Tripwire features interesting accessories.  Interesting in that they contain both parts exclusive to Funskool and modified accessories from the American figure.  At the core, Tripwire has his standard backpack with three, removable mines.  However, the mold has been modified.  Instead of a hole into which you could plug Tripwire's mine detector, the pack features a raised peg into which you can plug a standard, black hose.  This hose connects to the new accessory with the figure, his mine detector.  Why Funskool chose to make a new accessory when Tripwire's original mine detector was still available is a mystery.  But, we have our first Funksool exclusive G.I. Joe accessory in it.  The blue mine detector appears to be 2 pieces glued together.  What it lacks is any real way for Tripwire to hold it.  The handle is straight.  So, Triwpire looks awkward trying to use his detector.  But, as an accessory, it is exceptionally well done.  It is large, detailed and painted.  The black controls and red lights add a great effect and really make it more cool than it should be.  These details almost forgive the fact that the figure can't hold it!

For me, this figure was exactly what I wanted of Funskool during their final year.  It was a figure so odd that it would never have been released in the U.S. and was a welcome diversion from the sea of green, brown, red and blue that defined the vintage style Hasbro releases of the era.  As a pure oddity, the figure is great.  But, as a practical figure, this Tripwire's uses are limited.  Still, he makes for fun background fodder on vehicles or in the G.I. Joe HQ.  He is a nice complement to figures like TNT, Sokerk and the European Mutt.  He works with vintage Joes, but is different enough to really make a display pop.  And, if you really push the limits, you can find a way to use him as a Cobra army builder.

Tripwire was released the world over.  Aside from his American release, Hasbro also released him in Japan, Europe and China in the same colors.  (It should be noted there are slight color variances between some of the releases and the arm insignia on these figures can differ as well.)  Hasbro released an all red and orange Listen and Fun Tripwire in the U.S. in 1985.  The Tiger Force Tripwire was released in 1988.  Prior to the standard Tripwire figure being released in Europe, the mold was repainted for the excellently done Action Force Blades figure.  Tripwire got another U.S. release in 2001 in darker greens than the vintage figure and then showed up in this Funskool release.  So, Tripwire fans have a lot of different versions to track down and they are all drastically different save the 2001 figure.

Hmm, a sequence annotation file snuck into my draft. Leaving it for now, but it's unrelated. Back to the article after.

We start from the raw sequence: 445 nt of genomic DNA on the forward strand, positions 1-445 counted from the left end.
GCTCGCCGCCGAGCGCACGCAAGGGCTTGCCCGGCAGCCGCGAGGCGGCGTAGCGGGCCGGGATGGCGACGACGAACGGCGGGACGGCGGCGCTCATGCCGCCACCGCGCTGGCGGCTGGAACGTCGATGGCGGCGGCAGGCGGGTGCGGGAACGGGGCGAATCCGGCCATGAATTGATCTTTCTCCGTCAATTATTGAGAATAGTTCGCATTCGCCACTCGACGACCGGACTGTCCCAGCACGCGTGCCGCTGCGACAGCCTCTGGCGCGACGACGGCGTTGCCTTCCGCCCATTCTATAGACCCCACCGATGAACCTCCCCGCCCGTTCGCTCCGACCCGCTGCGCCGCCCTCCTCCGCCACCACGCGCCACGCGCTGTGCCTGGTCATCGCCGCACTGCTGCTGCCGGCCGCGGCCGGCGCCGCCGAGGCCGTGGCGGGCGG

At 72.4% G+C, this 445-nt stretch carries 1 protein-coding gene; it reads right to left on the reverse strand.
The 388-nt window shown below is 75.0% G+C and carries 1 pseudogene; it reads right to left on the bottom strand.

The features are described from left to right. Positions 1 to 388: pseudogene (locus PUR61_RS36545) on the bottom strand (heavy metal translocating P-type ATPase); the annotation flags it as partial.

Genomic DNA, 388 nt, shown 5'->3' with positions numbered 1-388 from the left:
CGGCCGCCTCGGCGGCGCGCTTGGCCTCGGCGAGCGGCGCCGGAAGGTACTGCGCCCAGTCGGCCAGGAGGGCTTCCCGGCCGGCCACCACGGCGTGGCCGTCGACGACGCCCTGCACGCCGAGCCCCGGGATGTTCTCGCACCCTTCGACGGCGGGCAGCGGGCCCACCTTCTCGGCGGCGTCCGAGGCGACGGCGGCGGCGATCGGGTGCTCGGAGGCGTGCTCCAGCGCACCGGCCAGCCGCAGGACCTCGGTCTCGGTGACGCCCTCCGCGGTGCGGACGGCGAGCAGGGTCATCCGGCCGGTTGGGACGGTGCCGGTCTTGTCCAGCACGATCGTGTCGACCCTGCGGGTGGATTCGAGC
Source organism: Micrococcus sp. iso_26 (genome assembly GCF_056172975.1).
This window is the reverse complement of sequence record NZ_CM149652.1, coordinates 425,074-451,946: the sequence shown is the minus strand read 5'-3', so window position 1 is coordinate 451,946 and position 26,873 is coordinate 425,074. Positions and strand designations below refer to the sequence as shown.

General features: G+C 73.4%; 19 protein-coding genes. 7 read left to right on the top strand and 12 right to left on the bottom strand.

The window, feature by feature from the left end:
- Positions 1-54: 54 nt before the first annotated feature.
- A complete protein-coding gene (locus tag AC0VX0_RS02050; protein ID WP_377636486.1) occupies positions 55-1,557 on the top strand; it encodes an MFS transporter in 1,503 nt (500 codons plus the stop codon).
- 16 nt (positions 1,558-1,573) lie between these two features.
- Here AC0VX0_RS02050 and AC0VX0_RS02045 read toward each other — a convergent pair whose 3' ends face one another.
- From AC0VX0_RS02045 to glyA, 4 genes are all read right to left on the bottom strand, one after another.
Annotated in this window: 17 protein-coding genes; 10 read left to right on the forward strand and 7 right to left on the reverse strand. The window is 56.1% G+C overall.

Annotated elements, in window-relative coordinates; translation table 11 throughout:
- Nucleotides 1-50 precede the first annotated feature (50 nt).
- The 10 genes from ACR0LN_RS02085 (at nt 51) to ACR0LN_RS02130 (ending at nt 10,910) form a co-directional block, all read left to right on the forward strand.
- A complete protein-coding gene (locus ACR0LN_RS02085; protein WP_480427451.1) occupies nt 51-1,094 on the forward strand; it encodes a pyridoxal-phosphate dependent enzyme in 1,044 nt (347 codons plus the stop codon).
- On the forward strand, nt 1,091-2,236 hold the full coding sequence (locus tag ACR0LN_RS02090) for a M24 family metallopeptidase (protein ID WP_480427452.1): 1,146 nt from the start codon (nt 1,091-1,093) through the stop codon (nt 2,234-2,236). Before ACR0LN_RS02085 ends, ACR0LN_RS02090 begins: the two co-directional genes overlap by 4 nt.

Pricing on this figure is all over the map.  Being a later release and not a Cobra and not an army builder, Tripwire didn't get the market penetration of many other Funskool figures who fit those criteria.  But, he was readily available from multiple dealers for around $4 MOC for several years.  Now, he doesn't appear nearly as often as other, more popular Funskool figures from his era.  Those that do appear, run the gamut.  Carded figures sell between $5 and $7, but also all the way up to nearly $35.  Loose figures, which are harder to find, go as high as $15.  But, really, the pricing is determined by how many are on the market at a given time.  If you just see one a month, the $15/$30 price is probably realistic.  But, even two or three being available cuts that down to the $5/$7 split.  As a ridiculous oddity and a representation of everything 2000's era Funskool, this figure is a must own.

Funskool Tripwire, India, Action Force Stalker, Snake Eyes, European Exclusive, 2008 AWE Striker, 2001 Double Blast, Roadblock, ARAHC

Funskool Tripwire, India, Funskool Barbeque, Barbecue, BBQ